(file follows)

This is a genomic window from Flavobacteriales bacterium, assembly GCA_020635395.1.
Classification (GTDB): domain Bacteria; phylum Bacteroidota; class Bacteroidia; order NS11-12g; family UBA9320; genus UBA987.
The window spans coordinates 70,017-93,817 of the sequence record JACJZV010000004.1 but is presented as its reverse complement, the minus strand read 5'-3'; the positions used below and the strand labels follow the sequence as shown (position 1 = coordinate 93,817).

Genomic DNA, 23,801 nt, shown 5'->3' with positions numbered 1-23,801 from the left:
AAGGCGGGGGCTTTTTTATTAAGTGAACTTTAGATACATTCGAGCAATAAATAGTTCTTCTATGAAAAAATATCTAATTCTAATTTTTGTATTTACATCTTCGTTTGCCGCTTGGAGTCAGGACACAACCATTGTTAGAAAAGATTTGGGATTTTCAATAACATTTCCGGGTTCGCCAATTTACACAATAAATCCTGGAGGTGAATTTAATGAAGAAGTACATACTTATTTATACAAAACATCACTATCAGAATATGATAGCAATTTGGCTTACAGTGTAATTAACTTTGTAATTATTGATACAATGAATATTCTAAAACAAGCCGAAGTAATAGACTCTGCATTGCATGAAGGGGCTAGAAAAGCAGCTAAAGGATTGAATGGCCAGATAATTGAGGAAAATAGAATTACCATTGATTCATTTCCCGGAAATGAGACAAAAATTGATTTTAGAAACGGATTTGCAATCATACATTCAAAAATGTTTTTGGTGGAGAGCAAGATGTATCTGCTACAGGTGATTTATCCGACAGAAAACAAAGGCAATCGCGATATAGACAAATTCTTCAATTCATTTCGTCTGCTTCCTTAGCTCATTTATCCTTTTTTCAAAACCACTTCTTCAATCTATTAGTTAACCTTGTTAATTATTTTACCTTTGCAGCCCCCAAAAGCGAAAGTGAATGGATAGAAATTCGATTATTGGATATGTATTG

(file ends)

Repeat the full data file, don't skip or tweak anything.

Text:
This is a genomic window from Flavobacteriales bacterium, assembly GCA_020635395.1.
Classification (GTDB): domain Bacteria; phylum Bacteroidota; class Bacteroidia; order NS11-12g; family UBA9320; genus UBA987.
The window spans coordinates 70,017-93,817 of the sequence record JACJZV010000004.1 but is presented as its reverse complement, the minus strand read 5'-3'; the positions used below and the strand labels follow the sequence as shown (position 1 = coordinate 93,817).

Genomic DNA, 23,801 nt, shown 5'->3' with positions numbered 1-23,801 from the left:
AAGGCGGGGGCTTTTTTATTAAGTGAACTTTAGATACATTCGAGCAATAAATAGTTCTTCTATGAAAAAATATCTAATTCTAATTTTTGTATTTACATCTTCGTTTGCCGCTTGGAGTCAGGACACAACCATTGTTAGAAAAGATTTGGGATTTTCAATAACATTTCCGGGTTCGCCAATTTACACAATAAATCCTGGAGGTGAATTTAATGAAGAAGTACATACTTATTTATACAAAACATCACTATCAGAATATGATAGCAATTTGGCTTACAGTGTAATTAACTTTGTAATTATTGATACAATGAATATTCTAAAACAAGCCGAAGTAATAGACTCTGCATTGCATGAAGGGGCTAGAAAAGCAGCTAAAGGATTGAATGGCCAGATAATTGAGGAAAATAGAATTACCATTGATTCATTTCCCGGAAATGAGACAAAAATTGATTTTAGAAACGGATTTGCAATCATACATTCAAAAATGTTTTTGGTGGAGAGCAAGATGTATCTGCTACAGGTGATTTATCCGACAGAAAACAAAGGCAATCGCGATATAGACAAATTCTTCAATTCATTTCGTCTGCTTCCTTAGCTCATTTATCCTTTTTTCAAAACCACTTCTTCAATCTATTAGTTAACCTTGTTAATTATTTTACCTTTGCAGCCCCCAAAAGCGAAAGTGAATGGATAGAAATTCGATTATTGGATATGTATTG